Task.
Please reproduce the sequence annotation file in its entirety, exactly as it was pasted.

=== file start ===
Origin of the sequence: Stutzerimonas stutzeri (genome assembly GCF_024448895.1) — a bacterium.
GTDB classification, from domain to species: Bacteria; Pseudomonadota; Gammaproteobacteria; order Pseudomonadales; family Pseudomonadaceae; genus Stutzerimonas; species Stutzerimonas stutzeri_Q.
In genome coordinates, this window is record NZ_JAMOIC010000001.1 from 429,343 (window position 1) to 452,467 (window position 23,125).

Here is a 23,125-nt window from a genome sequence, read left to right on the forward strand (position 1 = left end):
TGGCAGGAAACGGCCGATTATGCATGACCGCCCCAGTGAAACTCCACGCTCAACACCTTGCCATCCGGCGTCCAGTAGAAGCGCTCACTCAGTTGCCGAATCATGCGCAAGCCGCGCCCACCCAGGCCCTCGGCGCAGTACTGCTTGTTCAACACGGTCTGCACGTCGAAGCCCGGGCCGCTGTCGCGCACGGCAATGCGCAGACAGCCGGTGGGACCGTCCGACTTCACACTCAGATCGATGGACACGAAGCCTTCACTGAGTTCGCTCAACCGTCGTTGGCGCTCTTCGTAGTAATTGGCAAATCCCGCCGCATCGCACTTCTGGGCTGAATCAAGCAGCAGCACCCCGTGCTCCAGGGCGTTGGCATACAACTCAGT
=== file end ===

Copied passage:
Origin of the sequence: Stutzerimonas stutzeri (genome assembly GCF_024448895.1) — a bacterium.
GTDB classification, from domain to species: Bacteria; Pseudomonadota; Gammaproteobacteria; order Pseudomonadales; family Pseudomonadaceae; genus Stutzerimonas; species Stutzerimonas stutzeri_Q.
In genome coordinates, this window is record NZ_JAMOIC010000001.1 from 429,343 (window position 1) to 452,467 (window position 23,125).

Here is a 23,125-nt window from a genome sequence, read left to right on the forward strand (position 1 = left end):
TGGCAGGAAACGGCCGATTATGCATGACCGCCCCAGTGAAACTCCACGCTCAACACCTTGCCATCCGGCGTCCAGTAGAAGCGCTCACTCAGTTGCCGAATCATGCGCAAGCCGCGCCCACCCAGGCCCTCGGCGCAGTACTGCTTGTTCAACACGGTCTGCACGTCGAAGCCCGGGCCGCTGTCGCGCACGGCAATGCGCAGACAGCCGGTGGGACCGTCCGACTTCACACTCAGATCGATGGACACGAAGCCTTCACTGAGTTCGCTCAACCGTCGTTGGCGCTCTTCGTAGTAATTGGCAAATCCCGCCGCATCGCACTTCTGGGCTGAATCAAGCAGCAGCACCCCGTGCTCCAGGGCGTTGGCATACAACTCAGT